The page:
Lower Lipids Naturally

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So often I am asked if cholesterol or triglycerides can be lowered without prescription medication. The answer is yes. First, know what your low-density cholesterol (LDL, “bad cholesterol”) is and what it should be. If it is greater than 130, it is probably too high. If it is over 100 and you have one or more risk factors for vascular disease, it is probably too high. If it is over 80 and you have coronary disease or diabetes, it is too high. Risk factors, in addition to diabetes, include hypertension, smoking, family history, elevated CRP (C-reactive protein), and elevated Lp-PLA2 (lipoprotein-associated phospholipase A2). I will discuss these further in a later blog.

Once you have established your goal LDL, begin your efforts to bring it into a more beneficial range. If you only need to lower your LDL about 10%, consider a combination of plant sterols, guggulipids, and policosanol. There are supplements that can help with this, such as Pathway brand Cholesterol Support; 1-3 daily, is a good way to start. If this doesn’t get you to your goal, consider red yeast rice, 600-1200 mg. twice daily. This a preparation made from yeast that is grown on rice grains. It contains substances similar in structure to the statin drugs. However, red yeast rice is often better tolerated. In studies, red yeast rice has been shown to lower LDL cholesterol as much as 23% and triglycerides by 36%. Like statins, red yeast rice can inhibit our production of CoQ10 (coenzyme Q10). Therefore, supplementation with CoQ10 is suggested.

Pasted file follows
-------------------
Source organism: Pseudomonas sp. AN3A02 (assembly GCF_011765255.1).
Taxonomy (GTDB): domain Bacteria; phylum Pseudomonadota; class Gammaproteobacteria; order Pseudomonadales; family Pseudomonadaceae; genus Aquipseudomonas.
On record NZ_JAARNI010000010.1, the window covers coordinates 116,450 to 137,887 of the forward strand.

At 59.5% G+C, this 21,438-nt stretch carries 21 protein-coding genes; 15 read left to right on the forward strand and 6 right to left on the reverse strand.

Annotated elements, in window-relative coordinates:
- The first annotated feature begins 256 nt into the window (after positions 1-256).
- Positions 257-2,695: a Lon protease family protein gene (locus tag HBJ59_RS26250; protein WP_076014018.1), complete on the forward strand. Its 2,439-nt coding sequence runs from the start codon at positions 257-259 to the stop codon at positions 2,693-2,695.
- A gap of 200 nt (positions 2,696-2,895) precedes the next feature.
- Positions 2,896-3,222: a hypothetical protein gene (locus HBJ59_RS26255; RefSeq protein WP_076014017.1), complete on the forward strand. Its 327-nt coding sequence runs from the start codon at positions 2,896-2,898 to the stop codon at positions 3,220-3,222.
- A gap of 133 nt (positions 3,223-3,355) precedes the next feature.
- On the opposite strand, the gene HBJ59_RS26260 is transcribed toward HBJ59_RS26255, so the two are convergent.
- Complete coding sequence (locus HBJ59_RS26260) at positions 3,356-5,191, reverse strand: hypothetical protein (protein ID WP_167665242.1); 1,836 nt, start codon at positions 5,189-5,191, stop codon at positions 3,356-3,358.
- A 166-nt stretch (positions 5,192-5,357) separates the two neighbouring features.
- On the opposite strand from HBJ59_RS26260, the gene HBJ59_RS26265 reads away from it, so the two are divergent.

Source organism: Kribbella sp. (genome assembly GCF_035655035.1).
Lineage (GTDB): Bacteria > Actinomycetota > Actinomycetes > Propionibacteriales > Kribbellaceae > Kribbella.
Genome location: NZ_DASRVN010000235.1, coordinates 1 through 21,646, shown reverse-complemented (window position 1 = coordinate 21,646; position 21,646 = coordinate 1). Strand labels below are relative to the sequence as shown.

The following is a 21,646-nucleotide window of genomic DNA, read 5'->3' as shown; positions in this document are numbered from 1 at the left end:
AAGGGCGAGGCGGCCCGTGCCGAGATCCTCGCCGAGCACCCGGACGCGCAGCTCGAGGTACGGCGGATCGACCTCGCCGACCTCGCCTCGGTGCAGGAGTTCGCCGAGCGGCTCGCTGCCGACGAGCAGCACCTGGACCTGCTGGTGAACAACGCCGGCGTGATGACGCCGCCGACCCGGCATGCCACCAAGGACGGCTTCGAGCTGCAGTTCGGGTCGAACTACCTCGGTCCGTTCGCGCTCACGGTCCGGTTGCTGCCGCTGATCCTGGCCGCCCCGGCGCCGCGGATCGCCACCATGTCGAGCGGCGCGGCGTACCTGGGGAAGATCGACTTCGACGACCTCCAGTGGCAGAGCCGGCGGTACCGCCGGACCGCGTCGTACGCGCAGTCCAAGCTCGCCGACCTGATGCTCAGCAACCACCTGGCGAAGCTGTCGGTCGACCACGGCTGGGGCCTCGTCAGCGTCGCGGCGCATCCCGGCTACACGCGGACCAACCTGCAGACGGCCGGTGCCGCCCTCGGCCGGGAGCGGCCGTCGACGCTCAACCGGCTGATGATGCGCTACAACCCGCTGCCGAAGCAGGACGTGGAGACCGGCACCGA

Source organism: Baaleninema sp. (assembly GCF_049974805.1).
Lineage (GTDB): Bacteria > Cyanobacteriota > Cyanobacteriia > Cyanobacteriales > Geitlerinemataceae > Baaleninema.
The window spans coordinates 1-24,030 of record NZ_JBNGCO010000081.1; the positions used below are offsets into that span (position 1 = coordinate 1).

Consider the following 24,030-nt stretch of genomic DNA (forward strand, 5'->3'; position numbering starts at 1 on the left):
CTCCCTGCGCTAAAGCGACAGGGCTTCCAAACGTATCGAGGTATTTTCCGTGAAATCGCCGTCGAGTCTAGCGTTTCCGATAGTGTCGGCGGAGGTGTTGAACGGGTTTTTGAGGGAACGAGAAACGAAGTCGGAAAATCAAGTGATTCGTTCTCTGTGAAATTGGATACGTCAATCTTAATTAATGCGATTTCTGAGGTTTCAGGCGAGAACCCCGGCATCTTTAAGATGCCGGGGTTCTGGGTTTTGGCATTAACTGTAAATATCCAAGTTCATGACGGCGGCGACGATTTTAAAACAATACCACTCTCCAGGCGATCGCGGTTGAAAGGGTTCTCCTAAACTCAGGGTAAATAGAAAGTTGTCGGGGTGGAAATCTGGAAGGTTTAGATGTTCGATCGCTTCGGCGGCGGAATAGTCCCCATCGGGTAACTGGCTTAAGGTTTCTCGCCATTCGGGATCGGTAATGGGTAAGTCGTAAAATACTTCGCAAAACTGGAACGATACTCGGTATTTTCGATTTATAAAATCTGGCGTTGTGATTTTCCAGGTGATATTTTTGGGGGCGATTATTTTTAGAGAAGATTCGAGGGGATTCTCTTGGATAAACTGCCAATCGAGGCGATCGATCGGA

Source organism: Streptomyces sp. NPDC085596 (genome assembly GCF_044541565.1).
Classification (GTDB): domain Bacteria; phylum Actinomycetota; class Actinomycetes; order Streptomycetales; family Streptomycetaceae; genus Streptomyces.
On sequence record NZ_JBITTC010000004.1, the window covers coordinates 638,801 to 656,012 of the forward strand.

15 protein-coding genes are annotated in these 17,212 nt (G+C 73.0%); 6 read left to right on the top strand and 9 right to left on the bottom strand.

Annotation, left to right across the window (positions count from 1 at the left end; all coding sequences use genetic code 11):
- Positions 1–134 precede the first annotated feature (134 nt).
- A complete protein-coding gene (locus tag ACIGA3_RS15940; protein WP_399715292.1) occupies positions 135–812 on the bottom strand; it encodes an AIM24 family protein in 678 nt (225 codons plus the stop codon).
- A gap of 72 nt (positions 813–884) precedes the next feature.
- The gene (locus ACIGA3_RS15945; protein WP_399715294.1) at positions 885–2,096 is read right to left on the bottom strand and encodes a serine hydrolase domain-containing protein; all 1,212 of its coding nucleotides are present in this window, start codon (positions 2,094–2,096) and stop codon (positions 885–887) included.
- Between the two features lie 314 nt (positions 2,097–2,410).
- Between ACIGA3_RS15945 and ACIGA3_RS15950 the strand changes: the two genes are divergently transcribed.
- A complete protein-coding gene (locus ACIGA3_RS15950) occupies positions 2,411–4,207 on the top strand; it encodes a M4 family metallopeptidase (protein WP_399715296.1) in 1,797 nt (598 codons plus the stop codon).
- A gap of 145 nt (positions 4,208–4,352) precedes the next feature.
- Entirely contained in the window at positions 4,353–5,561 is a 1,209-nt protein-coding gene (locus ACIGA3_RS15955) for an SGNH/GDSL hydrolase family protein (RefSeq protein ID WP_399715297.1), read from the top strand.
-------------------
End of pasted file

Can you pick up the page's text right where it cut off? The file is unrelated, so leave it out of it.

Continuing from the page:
Triglycerides, if greater than 150, are too high. Achieving ideal body weight is important. Dietary carbohydrate, especially refined carbohydrate, is often a factor and should be restricted. Fish oil, 1-2 grams twice daily can reduce triglycerides more than 40% and will help raise HDL (high-density lipoprotein, “good cholesterol”). Niacin is also powerful and can result in significant reduction in LDL cholesterol and triglycerides, and may increase HDL cholesterol 20-25%. While these approaches are usually well tolerated, there can be side effects. Please consult with your health care advisor before beginning any program to lower your blood lipids.

Let us not forget about the role of diet and exercise. Healthy living means making healthy choices. Go for it!

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June 2009
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